Scissors Cut Paper Wrap Stone by Ian McDonald

Scissors Cut Paper Wrap Stone is a fascinating short novel by Ian McDonald. At the beginning of the story we meet Ethan Ring, who’s feeling conspicuously tall and red-headed as he chants in a Buddhist temple. Ethan and his friend, a famous Japanese manga artist, are on a bicycle pilgrimage in Japan. Neither of them knows what kind of demons the other is struggling with, and neither does the reader at first, but as they journey on, their stories come out and even though each man’s tale is different, they realize that both of them are searching for redemption and peace.

Many stories deal with a hero’s search for redemption, but Scissors Cut Paper Wrap Stone is unique. The setting is a neo-feudal Japan where tech corporations are the fiefdoms and gangs of armed vigilantes threaten citizens’ peace and security. This is jarringly j... Read More

Sacrifice of Fools: Aliens in Belfast

Sacrifice of Fools by Ian McDonald

Ian McDonald grew up in Belfast, a city known for the turmoil and unrest it has endured because of the conflict between Catholics and Protestants. Some of McDonald’s novels allegorically explore the causes and results of a divided city. In Sacrifice of Fools, McDonald presents a vivid and lively conflicted Belfast, and then he throws a third element into the mix: aliens.

The Shian are a peaceful alien species who, upon arrival on Earth, are allowed to settle in Belfast in exchange for sharing the secrets of their technological superiority. The Shian are humanoid in appearance, but have enough biological differences that they cannot successfully mate with humans. They also have very different languages, laws, culture, and customs. While their similarities make them attractive to many humans (and weird fetishes evolve), the differences cause misunderstandings and culture... Read More

Scourge of the Betrayer: Surprisingly gripping

Scourge of the Betrayer by Jeff Salyards

Arkamondos the scribe has just been given a new and unusual commission. He’s been hired by a notorious band of Syldoon soldiers to travel with them and observe and transcribe their adventures. The leader of this motley crew is Captain Killcoin, a brooding authoritarian figure whose weapon of choice is a frightening looking flail that has magical properties. Killcoin is accompanied by a few loyal companions who are just as scary and tough as he is. Arkamondos is intimidated by all of them, and he wonders if he’s made a big mistake, but Killcoin’s insistence that important events are about to occur makes Arkamondos decide that it will be best for his career if he stays... Plus, they’ll probably kill him if he leaves.

So off he goes with Killcoin’s band. They are coarse and vulgar but their dialog is frequently sharp and witty. There is much drinking, cursing, barfing, bleeding, piss... Read More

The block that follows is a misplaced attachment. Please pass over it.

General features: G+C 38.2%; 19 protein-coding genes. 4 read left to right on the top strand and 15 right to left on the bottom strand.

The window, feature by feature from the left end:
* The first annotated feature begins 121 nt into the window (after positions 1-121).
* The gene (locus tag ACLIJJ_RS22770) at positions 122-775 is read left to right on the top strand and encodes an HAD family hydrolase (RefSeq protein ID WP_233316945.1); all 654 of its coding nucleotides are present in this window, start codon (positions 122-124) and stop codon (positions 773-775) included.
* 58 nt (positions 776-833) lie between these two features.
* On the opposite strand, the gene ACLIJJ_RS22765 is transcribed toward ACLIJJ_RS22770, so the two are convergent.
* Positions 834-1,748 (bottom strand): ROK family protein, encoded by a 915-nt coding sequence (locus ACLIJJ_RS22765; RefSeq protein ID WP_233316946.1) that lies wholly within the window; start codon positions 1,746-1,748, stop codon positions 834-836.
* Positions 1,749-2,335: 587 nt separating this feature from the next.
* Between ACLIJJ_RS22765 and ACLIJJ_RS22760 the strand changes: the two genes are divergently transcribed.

Hamlet, Prince of Denmark: Solid and enjoyable retelling of Hamlet

Hamlet, Prince of Denmark by A.J. Hartley

Hamlet, Prince of Denmark: A Novel, a retelling of Shakespeare’s Hamlet by David Hewson and A.J. Hartley, is fairly straightforward. It doesn't depart from the basic plot events or thematic issues as we are familiar with them in Shakespeare, nor is it particularly inventive in language or structure. This surprised me at first, as I expected a meta or avant garde treatment of this most classic of texts. (Thinking about it, I was probably unconsciously expecting a more Stoppard-esque adaptation.)

What this book does do is deepen the characterization of each of the major characters. In Hewson and Hartley's version, we understand the myriad reasons for Old Hamlet's murder, for Fortinbras' invasion of Denmark, for young Hamlet's halting confusion. We get a lot of backstory, as well -... Read More

The Unfairest of Them All: Cute and clever

The Unfairest of Them All by Shannon Hale

The Unfairest of Them All is the second book in Shannon Hale’s EVER AFTER HIGH series for children. These are tie-in novels for Matel’s line of EVER AFTER HIGH dolls, clothing, diaries, and sundry accessories. I feel like a real chump for obliviously falling into Matel’s greedy little trap, but I love Shannon Hale’s children’s books, so.... so THERE.

The first book in the series (The Storybook of Legends) was sweet and charming, so I went in to this one knowing exactly what I was doing and I found it just as original and adorable as the first one. In The Unfairest of Them All, Raven Queen, daughter of the evil queen, refuses to sign The Storybook of Legends, a contract that would require her to carry on in her mother’s evil role. Raven doesn’t want to be evil, but b... Read More

The Oversight: One of the best audiobooks I’ve read this year

The Oversight by Charlie Fletcher

Charlie Fletcher, previously best known for his Middle Grade STONEHEART trilogy, makes his adult debut with The Oversight, the first book in his OVERSIGHT trilogy. I listened to Hachette Audio’s version read by the illustrious Simon Prebble, an Audie-winning narrator who always brings out the best in the books he reads.